Pressure-Treated Wood News and Trends
Read up on pressure-treated wood to select the right materials for your next building projectSince late 2003, pressure-treated wood that had been readily available with chromated copper arsenate (CCA) is no longer for sale for residential use. The pressure treated lumber industry has been looking for ways to keep pressure treated lumber prices down while providing a product that has the same insect repellent capabilities.
Since pressure-treated wood is a popular building item because of its longevity over regular, kiln-dried wood, there have been many changes in the process of creating pressure-treated wood in the last few years. With escalating treated wood prices, manufacturers are looking for ways to keep their product affordable for their customers. This search includes ways to:
1. Make production of pressure-treated wood more cost-effective.
2. Increase the effectiveness of water and insect repellent injected into the density of pressure treated lumber that is more efficient.
3. Keep environmentally friendly treated lumber pricing comparable to standard treated wood price ranges.
Look at buyer's guides for pressure-treated wood to find the latest news and trends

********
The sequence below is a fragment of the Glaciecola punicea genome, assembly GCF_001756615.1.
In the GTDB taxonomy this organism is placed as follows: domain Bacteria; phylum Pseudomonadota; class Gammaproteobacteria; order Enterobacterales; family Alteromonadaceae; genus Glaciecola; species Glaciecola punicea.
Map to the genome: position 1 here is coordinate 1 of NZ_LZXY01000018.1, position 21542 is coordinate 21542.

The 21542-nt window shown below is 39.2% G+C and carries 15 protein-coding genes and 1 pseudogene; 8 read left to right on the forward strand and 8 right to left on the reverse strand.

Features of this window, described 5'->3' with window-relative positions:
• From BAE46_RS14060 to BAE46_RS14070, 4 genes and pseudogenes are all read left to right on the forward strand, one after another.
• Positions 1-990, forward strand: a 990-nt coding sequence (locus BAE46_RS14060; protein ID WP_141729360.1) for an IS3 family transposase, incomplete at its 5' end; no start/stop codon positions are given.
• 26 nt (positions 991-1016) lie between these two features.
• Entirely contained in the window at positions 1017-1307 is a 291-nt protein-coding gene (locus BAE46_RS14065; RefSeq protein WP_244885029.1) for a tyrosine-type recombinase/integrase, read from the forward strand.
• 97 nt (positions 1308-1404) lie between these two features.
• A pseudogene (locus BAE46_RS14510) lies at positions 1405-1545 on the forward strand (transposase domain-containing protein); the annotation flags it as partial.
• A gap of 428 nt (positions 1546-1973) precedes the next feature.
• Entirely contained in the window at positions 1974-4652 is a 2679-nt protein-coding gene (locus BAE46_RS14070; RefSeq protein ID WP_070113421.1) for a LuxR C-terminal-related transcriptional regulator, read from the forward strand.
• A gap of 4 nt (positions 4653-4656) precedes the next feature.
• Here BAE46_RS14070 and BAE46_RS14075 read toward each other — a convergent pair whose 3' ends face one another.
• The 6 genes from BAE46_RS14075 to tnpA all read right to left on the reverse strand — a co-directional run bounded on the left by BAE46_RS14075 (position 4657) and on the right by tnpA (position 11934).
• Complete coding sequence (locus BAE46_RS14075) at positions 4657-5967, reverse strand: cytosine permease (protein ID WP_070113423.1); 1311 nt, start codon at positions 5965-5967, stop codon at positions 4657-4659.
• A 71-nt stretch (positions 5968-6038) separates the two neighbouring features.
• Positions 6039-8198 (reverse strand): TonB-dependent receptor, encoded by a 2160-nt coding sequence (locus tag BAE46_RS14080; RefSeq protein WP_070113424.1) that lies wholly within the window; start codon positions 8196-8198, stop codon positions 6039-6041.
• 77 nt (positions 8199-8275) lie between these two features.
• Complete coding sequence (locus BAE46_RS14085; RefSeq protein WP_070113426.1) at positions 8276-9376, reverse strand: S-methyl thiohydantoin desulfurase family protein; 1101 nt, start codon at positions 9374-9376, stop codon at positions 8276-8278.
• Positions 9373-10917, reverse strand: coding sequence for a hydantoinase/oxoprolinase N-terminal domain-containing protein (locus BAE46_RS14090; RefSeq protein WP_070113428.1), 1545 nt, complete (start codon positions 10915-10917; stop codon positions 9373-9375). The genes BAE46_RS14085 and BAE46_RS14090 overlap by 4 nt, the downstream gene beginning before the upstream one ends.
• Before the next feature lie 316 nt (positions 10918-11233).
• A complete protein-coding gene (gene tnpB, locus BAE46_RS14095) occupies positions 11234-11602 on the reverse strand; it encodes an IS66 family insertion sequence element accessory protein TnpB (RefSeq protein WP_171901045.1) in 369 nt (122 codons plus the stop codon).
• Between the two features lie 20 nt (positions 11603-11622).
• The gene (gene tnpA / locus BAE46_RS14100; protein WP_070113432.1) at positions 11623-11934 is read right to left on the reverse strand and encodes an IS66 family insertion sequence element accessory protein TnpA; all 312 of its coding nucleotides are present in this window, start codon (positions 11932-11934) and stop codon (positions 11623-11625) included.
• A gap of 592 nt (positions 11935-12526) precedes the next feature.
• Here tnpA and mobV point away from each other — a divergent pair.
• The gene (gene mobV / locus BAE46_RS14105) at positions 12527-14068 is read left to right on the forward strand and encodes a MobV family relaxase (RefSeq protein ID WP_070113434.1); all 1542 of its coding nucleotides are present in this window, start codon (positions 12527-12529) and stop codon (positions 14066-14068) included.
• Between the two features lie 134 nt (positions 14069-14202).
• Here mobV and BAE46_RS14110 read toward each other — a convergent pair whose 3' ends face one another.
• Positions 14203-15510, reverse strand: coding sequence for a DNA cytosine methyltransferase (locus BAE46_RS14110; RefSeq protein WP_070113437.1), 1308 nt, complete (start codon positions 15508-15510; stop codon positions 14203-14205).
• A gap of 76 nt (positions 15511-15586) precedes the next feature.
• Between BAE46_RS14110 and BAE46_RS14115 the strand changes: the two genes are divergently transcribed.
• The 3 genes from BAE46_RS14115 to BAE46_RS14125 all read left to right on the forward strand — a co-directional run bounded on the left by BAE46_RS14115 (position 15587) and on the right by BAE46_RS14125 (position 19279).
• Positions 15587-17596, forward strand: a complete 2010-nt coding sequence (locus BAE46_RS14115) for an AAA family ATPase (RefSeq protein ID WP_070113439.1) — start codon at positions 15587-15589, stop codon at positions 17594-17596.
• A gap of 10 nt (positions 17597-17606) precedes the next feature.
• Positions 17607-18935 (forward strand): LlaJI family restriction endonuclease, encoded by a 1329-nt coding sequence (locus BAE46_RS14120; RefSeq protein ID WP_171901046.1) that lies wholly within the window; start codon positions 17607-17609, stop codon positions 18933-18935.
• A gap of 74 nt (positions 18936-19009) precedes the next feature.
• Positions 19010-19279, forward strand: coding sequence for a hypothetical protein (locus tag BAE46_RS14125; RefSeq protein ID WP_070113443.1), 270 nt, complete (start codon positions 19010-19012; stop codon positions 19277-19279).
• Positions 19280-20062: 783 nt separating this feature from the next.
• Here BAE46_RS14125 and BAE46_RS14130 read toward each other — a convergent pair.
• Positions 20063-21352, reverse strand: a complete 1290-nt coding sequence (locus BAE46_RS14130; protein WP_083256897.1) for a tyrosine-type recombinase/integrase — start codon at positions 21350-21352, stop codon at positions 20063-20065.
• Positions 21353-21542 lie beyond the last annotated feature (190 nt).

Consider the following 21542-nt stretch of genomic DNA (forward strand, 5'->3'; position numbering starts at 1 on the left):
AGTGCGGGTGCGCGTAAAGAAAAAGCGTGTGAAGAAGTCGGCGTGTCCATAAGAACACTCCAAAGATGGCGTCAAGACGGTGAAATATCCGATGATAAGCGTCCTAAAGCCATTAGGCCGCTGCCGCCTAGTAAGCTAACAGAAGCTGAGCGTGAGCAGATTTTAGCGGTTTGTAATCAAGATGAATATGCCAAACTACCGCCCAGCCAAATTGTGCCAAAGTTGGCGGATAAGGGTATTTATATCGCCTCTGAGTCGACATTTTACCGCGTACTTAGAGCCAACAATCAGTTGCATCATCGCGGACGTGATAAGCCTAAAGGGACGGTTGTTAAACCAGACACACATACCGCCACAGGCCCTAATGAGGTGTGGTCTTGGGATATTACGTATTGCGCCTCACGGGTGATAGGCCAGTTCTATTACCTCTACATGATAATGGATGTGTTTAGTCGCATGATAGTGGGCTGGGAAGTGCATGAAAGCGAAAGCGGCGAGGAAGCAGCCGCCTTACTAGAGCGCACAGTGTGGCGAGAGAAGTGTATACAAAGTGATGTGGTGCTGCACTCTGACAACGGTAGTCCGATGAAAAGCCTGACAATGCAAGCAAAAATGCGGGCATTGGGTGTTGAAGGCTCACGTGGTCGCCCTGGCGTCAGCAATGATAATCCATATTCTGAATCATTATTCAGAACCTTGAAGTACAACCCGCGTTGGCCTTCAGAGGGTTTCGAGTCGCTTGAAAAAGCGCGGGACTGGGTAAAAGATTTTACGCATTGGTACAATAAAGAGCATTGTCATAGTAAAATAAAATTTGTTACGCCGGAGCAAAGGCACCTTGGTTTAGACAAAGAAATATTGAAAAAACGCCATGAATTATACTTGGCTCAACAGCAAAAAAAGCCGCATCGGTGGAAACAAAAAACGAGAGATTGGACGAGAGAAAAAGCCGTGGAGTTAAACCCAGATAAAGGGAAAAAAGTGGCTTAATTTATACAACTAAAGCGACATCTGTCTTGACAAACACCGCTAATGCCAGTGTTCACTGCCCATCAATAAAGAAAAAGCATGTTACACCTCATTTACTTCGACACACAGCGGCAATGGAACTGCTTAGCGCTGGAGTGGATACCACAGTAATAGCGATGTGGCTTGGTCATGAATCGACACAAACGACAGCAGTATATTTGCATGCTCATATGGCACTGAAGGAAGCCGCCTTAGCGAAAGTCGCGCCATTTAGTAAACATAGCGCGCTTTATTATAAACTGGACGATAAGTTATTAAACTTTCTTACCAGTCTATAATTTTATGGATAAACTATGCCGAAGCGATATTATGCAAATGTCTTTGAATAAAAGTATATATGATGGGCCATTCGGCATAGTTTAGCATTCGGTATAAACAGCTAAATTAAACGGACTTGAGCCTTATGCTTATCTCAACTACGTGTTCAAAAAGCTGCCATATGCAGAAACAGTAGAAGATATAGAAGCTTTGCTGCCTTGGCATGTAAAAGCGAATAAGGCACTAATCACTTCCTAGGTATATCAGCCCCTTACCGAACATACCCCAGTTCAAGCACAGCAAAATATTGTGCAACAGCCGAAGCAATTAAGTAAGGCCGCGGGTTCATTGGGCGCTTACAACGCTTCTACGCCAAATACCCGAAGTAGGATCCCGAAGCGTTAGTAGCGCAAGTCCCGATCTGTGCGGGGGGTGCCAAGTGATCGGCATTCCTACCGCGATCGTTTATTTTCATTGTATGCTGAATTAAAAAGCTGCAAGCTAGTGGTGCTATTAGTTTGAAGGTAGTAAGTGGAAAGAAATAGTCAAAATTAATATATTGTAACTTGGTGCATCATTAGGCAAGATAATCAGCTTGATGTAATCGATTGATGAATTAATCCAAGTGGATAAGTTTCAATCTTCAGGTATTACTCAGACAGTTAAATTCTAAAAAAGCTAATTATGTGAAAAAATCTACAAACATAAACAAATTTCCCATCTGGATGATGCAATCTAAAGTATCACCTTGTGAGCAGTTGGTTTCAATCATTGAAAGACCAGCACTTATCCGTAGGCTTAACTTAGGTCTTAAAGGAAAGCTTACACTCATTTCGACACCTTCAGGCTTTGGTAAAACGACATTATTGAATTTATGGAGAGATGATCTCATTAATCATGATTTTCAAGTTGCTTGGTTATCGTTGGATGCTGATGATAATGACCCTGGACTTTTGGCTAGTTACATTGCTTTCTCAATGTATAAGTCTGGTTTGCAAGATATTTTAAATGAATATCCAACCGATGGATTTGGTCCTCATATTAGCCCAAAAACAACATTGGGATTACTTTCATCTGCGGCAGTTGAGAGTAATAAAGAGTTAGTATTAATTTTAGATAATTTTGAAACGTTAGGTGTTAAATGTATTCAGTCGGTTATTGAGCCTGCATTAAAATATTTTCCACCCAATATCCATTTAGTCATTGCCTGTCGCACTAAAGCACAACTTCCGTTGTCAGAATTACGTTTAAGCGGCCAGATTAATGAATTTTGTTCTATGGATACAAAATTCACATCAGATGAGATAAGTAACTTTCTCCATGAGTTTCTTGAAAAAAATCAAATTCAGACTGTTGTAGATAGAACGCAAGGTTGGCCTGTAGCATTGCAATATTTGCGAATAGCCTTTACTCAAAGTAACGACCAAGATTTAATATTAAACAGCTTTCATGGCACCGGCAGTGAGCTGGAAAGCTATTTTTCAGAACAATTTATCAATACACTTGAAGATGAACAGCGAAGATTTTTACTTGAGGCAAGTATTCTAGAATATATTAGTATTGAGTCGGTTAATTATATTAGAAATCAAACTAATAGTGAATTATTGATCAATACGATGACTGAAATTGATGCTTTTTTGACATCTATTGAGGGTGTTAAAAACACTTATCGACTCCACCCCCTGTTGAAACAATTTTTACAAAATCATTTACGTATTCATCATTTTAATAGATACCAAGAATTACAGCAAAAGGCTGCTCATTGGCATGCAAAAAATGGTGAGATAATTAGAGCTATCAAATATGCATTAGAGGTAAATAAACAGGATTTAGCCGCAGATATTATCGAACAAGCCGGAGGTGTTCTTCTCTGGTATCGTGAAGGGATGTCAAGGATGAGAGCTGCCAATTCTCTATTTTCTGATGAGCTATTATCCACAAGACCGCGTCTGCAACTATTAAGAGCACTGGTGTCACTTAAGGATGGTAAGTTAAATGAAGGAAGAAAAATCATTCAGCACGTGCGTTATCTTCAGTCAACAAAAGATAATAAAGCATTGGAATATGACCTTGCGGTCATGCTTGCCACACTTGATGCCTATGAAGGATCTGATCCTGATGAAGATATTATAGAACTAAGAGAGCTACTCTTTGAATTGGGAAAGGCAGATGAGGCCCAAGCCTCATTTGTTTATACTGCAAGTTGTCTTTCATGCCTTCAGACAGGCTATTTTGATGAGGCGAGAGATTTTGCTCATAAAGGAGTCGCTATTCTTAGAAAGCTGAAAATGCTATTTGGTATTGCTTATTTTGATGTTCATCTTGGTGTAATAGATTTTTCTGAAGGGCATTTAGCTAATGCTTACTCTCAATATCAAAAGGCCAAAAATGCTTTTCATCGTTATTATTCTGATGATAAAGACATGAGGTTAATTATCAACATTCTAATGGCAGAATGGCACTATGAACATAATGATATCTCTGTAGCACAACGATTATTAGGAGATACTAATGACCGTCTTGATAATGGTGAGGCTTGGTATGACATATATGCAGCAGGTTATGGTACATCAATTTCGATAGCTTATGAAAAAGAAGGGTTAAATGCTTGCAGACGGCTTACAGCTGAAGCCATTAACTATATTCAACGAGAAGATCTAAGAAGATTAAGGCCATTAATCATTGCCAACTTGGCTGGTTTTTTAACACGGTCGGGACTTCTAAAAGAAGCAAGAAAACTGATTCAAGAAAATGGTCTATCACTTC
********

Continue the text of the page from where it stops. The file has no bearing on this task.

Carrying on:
Get articles about pressure-treated woodYou can also trace pressure-treated wood news and trends by reading articles on the subject. Not only do these articles discuss prices for pressure treated wood, you can find valuable information about which type of pressure-treated lumber to use for any given project. Many of the articles also offer ways to make your projects with pressure-treated wood more environmentally friendly.
Read blogs about pressure-treated woodYou can find ways to use pressure treated lumber, as well as discussion of the uses of wood based on its density, on blogs devoted to woods and woodworking. You can also find entries that discuss the merits of one type of pressure treated lumber over another based on pressure treated wood prices.
- If you are following pressure-treated wood news and trends in preparation for a building project, be sure you know what the building codes for pressure-treated wood are in your locality.
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